Hyundai Ioniq 5 electric car on sale now, costs from £36,995

Nick Lette van Oostvoorne
Nick Lette van Oostvoorne
June 03, 2021

Pricing for the Hyundai Ioniq 5 electric car has been officially confirmed for the UK. This £36,995 electric car will come with two battery and motor options, and up to 300 miles of range. Read on for full details. 

  • New Hyundai Ioniq 5 revealed
  • Prices and specs confirmed
  • On sale now
  • Futuristic styling
  • Minimalist cabin
  • 58kWh/72.6kWh battery options
  • Up to 300 miles of range
  • 350kW charging possible
  • 3.6kW onboard power supply
  • Single- and dual-motor setups
  • 0-60mph in as little as 5.2 seconds
  • More versions coming in mid-2021

The new Hyundai Ioniq 5 is the brand’s newest purpose-built electric car. It’s a family SUV alternative to the likes of the Volkswagen ID4 and Skoda Enyaq iV, and comes with up to 300 miles of range thanks to its 72.6kWh battery.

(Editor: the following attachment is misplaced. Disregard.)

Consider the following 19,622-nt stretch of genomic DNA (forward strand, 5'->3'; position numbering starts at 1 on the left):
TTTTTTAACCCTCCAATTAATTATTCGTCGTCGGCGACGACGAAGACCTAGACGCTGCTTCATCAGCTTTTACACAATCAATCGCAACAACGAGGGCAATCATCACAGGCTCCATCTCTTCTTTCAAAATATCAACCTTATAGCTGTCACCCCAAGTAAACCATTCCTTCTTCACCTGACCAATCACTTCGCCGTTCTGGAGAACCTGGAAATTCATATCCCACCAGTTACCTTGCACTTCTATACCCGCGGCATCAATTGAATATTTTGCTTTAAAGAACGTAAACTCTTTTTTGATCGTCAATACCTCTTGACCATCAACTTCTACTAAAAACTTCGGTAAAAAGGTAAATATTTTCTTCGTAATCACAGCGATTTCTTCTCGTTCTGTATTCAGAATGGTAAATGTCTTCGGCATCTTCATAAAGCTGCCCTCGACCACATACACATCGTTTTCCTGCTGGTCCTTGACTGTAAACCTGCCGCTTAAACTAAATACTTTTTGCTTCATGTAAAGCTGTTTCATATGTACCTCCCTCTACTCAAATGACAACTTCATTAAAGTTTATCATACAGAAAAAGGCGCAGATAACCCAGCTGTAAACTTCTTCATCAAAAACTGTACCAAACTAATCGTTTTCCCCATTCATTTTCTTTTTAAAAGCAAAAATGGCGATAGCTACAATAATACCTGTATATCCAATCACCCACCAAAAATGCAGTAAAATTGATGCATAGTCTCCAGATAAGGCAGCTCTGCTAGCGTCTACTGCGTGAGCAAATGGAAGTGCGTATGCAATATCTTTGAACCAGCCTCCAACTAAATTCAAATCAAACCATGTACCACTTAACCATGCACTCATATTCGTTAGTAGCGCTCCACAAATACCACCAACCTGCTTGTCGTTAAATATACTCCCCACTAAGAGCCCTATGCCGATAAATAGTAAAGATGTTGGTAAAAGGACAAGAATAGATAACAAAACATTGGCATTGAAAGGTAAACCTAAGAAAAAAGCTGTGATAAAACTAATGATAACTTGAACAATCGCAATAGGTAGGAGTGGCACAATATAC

Entry-level models cost from £36,995 and are available to order in the UK now.

2022 Hyundai Ioniq 5 price and specs

The new Hyundai Ioniq 5 will costs from £36,995. That means it isn’t eligible for the Government’s £2,500 plug-in car grant, which is only offered for cars that cost less than £35,000.

Three new models are available, in addition to the limited-edition (and now-sold-out) Project 45 versions: SE Connect, Premium and Ultimate.

Hyundai Ioniq 5 SE Connect – from £36,995

Entry-level Ioniq 5 SE Connect cars come with a 58kWh battery, a single electric motor and rear-wheel drive. They also come with 19-inch alloy wheels, fabric upholstery and a 12.3-inch touchscreen infotainment display with built-in sat nav, Apple CarPlay, Android Auto and DAB digital radio.